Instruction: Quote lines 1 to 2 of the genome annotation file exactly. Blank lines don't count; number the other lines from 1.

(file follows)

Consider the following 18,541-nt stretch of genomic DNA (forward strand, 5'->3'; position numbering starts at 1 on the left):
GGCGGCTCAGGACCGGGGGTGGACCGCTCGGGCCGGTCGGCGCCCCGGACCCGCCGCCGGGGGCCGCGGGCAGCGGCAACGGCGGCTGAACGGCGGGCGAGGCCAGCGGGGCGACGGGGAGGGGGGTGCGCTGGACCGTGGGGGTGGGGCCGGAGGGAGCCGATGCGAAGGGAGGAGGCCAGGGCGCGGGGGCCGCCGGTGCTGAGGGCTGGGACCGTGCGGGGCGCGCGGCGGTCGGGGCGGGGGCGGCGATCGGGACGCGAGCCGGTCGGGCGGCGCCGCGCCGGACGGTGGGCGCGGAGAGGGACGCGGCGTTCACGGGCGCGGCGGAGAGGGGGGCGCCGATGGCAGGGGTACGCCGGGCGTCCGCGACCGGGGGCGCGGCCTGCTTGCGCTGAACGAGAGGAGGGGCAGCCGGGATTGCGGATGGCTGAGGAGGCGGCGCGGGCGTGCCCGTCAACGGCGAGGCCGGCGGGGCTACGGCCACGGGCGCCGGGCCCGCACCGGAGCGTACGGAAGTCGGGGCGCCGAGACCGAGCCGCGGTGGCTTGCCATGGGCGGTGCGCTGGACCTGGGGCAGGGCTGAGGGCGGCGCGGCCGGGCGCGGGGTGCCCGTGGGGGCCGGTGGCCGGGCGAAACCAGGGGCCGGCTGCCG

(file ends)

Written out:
Consider the following 18,541-nt stretch of genomic DNA (forward strand, 5'->3'; position numbering starts at 1 on the left):
GGCGGCTCAGGACCGGGGGTGGACCGCTCGGGCCGGTCGGCGCCCCGGACCCGCCGCCGGGGGCCGCGGGCAGCGGCAACGGCGGCTGAACGGCGGGCGAGGCCAGCGGGGCGACGGGGAGGGGGGTGCGCTGGACCGTGGGGGTGGGGCCGGAGGGAGCCGATGCGAAGGGAGGAGGCCAGGGCGCGGGGGCCGCCGGTGCTGAGGGCTGGGACCGTGCGGGGCGCGCGGCGGTCGGGGCGGGGGCGGCGATCGGGACGCGAGCCGGTCGGGCGGCGCCGCGCCGGACGGTGGGCGCGGAGAGGGACGCGGCGTTCACGGGCGCGGCGGAGAGGGGGGCGCCGATGGCAGGGGTACGCCGGGCGTCCGCGACCGGGGGCGCGGCCTGCTTGCGCTGAACGAGAGGAGGGGCAGCCGGGATTGCGGATGGCTGAGGAGGCGGCGCGGGCGTGCCCGTCAACGGCGAGGCCGGCGGGGCTACGGCCACGGGCGCCGGGCCCGCACCGGAGCGTACGGAAGTCGGGGCGCCGAGACCGAGCCGCGGTGGCTTGCCATGGGCGGTGCGCTGGACCTGGGGCAGGGCTGAGGGCGGCGCGGCCGGGCGCGGGGTGCCCGTGGGGGCCGGTGGCCGGGCGAAACCAGGGGCCGGCTGCCG